Friday, October 3, 2014


While flipping pages in my grandfather’s photograph album, I noticed a repeating six or seven photos, all taken around 1910 or so, the boys had the same kind of hat...and they all wore them with the front brim turned up.
They called them “crushers,” and they were all the rage back then. Men and boys wore them for all kinds of activities, from work to play to fishing to sports...

The first photo I found was of my grandfather, Gardner S. Gould, wearing his crusher. He’s got his work pants, belt, white shirt (rolled sleeves), a necktie and his crusher; he was a civil engineer and worked outside most of the time. I remember him looking like this – he was a “putterer,” and used to do small projects around the house on weekends.

These two guys are on a camping trip. I cropped the two of them out of a photo that was framed in a leaf cut-out (the photo was slipped behind the die-cut leaf and then the whole business pasted into the album). The one on the right is my great-uncle Allen, but I haven’t any idea who the one on the left is...

And then there’s another Gould boy (I think it’s Howard), sporting his crusher while sailing on the family boat in East Boothbay. It seems odd to see him in a necktie while doing something as casual as sailing, but that’s how it was back then...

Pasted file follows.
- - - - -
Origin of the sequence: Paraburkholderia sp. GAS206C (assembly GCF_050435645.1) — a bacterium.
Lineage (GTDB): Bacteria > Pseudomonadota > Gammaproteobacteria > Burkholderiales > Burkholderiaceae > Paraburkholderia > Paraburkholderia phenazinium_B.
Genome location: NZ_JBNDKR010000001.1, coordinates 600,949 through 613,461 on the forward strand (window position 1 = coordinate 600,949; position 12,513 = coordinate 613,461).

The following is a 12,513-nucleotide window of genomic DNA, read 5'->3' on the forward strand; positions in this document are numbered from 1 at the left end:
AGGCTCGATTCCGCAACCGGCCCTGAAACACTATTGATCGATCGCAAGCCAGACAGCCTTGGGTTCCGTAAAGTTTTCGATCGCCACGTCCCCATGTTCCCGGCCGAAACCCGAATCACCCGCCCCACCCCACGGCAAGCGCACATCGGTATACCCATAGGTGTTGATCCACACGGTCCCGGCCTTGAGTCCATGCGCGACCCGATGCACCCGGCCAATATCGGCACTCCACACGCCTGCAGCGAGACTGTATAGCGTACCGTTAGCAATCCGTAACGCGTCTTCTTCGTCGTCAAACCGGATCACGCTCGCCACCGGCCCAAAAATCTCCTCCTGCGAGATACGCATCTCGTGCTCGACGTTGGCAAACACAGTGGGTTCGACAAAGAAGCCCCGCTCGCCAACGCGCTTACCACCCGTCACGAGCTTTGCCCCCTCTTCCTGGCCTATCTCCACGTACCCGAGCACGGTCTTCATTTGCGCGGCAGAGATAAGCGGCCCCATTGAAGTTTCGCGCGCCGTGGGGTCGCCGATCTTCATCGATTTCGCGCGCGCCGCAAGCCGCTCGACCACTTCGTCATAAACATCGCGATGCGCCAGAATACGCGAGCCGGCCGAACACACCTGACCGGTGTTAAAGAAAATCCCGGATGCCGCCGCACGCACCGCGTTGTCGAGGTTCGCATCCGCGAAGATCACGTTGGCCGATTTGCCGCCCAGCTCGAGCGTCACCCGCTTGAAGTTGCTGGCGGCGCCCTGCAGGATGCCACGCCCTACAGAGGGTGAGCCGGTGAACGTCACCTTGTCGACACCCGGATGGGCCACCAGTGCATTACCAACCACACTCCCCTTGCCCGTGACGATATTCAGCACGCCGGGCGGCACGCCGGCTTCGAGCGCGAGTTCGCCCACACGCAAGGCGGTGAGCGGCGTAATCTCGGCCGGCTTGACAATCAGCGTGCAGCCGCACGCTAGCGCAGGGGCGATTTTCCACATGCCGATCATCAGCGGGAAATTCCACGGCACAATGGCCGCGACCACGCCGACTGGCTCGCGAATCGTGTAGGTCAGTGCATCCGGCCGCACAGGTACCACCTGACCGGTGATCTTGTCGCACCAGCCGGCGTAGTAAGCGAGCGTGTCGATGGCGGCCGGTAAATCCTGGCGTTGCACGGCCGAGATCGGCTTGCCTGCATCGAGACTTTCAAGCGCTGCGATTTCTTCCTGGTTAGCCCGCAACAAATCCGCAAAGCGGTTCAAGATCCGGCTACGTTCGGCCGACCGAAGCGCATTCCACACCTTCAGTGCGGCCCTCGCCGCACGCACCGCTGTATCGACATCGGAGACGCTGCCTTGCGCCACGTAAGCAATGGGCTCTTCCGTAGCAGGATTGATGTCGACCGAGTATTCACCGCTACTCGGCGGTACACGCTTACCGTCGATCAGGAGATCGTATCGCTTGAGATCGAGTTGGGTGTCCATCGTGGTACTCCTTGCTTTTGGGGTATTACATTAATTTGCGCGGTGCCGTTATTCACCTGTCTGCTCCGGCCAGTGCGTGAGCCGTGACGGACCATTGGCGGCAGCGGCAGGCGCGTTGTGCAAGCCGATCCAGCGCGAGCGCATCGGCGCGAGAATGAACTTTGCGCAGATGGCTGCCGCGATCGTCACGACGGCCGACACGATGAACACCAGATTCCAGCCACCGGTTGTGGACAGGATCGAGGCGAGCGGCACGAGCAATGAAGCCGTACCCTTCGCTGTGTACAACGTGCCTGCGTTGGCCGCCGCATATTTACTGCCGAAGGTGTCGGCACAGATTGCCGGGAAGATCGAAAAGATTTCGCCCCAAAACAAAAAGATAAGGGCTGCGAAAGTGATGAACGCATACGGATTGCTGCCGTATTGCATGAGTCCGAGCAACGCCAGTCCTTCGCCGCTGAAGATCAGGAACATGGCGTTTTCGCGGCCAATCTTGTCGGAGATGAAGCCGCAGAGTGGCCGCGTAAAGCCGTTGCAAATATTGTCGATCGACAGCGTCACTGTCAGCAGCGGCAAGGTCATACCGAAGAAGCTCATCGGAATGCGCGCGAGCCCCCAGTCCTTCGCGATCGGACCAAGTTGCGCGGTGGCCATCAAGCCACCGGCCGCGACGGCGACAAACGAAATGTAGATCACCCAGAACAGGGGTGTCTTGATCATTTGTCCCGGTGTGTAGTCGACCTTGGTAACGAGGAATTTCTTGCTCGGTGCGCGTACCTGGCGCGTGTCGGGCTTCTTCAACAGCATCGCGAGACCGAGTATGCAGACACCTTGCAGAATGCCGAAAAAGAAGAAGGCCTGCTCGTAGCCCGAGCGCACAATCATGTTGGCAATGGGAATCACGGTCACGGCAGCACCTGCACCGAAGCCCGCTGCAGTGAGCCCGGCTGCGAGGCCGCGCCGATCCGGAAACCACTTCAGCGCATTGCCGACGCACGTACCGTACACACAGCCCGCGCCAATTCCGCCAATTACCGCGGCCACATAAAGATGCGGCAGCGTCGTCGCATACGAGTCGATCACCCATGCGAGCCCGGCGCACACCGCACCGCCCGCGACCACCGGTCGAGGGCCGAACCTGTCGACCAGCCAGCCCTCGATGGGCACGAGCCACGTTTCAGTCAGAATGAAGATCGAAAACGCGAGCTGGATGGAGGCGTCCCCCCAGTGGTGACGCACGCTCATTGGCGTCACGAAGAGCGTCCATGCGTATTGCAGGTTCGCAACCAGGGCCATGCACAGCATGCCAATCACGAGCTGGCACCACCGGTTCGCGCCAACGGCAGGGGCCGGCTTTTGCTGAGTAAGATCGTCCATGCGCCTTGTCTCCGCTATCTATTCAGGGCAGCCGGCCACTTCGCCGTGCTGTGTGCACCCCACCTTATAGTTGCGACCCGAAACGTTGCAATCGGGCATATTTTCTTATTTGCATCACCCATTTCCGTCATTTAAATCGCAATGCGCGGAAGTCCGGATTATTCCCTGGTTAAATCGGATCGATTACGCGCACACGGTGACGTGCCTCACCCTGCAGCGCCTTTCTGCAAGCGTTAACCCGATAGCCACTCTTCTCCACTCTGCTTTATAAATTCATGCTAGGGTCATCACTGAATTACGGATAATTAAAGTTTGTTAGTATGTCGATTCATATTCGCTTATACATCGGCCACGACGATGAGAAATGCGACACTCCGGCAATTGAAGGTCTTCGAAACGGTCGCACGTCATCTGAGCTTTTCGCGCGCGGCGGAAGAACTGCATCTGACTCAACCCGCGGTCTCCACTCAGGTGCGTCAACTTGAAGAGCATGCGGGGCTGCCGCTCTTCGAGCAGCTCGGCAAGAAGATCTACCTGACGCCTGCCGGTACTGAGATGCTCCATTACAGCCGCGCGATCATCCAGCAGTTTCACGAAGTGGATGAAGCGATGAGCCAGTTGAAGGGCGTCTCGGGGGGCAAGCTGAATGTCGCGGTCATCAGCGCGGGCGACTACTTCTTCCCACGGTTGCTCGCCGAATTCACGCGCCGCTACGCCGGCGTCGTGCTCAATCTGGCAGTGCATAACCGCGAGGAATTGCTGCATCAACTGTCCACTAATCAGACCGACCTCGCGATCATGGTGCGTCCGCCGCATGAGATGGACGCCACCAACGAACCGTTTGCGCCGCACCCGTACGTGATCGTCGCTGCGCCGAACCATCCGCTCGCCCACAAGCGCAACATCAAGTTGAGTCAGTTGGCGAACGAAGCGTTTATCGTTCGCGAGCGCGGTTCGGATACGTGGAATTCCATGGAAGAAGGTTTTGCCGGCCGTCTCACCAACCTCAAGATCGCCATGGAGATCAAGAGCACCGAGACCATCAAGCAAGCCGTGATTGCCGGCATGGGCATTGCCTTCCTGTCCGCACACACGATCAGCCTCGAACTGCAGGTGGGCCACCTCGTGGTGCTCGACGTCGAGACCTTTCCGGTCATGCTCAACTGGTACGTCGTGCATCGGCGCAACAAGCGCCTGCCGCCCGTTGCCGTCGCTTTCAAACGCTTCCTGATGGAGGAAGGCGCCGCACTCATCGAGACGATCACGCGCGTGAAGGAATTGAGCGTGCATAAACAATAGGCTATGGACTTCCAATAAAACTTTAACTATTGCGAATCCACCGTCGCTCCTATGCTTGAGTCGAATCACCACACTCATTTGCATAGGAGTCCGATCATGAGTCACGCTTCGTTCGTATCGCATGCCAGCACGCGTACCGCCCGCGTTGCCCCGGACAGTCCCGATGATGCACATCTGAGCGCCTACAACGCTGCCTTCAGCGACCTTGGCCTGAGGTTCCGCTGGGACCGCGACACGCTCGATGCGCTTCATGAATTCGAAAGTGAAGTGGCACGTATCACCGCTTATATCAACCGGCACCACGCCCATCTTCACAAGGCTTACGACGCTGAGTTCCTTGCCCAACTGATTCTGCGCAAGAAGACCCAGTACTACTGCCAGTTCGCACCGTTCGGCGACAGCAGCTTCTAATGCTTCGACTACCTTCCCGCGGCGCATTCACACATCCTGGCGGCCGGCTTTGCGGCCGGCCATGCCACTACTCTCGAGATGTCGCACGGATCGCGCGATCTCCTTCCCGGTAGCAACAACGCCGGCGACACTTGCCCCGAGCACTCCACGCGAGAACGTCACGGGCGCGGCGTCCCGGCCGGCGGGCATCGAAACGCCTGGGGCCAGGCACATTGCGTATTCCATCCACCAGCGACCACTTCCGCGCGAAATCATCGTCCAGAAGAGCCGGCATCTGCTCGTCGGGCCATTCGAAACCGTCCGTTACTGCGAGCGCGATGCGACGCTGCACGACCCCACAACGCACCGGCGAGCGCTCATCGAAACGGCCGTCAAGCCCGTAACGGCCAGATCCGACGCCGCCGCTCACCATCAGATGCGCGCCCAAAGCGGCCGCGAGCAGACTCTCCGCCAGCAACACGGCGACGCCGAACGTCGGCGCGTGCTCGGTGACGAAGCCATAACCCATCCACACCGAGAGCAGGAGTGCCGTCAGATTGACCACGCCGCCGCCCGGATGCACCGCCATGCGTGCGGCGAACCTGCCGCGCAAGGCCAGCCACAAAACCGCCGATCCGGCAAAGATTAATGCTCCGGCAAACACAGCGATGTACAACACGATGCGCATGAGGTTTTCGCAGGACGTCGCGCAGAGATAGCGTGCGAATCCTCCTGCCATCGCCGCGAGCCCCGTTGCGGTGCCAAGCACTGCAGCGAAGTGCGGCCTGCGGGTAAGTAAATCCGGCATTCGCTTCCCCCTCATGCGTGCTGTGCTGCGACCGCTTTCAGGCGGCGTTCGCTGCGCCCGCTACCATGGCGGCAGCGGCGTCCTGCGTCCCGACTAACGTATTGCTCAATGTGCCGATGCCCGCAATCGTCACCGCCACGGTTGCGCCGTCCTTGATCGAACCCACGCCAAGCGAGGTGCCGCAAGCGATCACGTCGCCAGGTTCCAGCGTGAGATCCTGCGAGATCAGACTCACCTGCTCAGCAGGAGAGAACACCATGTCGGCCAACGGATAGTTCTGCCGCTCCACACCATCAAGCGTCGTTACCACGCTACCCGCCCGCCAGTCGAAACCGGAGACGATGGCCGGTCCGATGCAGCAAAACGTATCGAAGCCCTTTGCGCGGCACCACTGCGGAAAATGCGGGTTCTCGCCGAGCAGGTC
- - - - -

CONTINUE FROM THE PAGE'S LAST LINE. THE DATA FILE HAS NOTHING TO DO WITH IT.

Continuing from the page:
So, I thought, did they all wear just crushers? Or were there other styles popular back then?
I jumped back into my old catalogues, and found some really amazing hats, some of them crushers.
I found a “fur crusher” hat (which hasn’t a single strand of fur anyplace as far as I can see); a finer grade crusher with a narrow silk ribbon band and a “medium curl” in the brim.
They’ve got stetsons: Roosevelt, Railroad, Cowboy, Idaho and Columbia Stetsons.
          Planter and Ranch hats, Cuban hats; Pine Ridge Scout, and Montana hats.
And the sombreros! Goodness, there are Sombreros of many styles: Cowboy Sombreros, Cow Puncher Sombreros, Texas Steer Style, Mountaineer and Mexican Sombreros; Pride of the West, Texas Chief.

I can’t imagine my grandfather in a sombrero, but I love looking at him (and the others) in their crushers.

They all look a little goofy, if you ask me.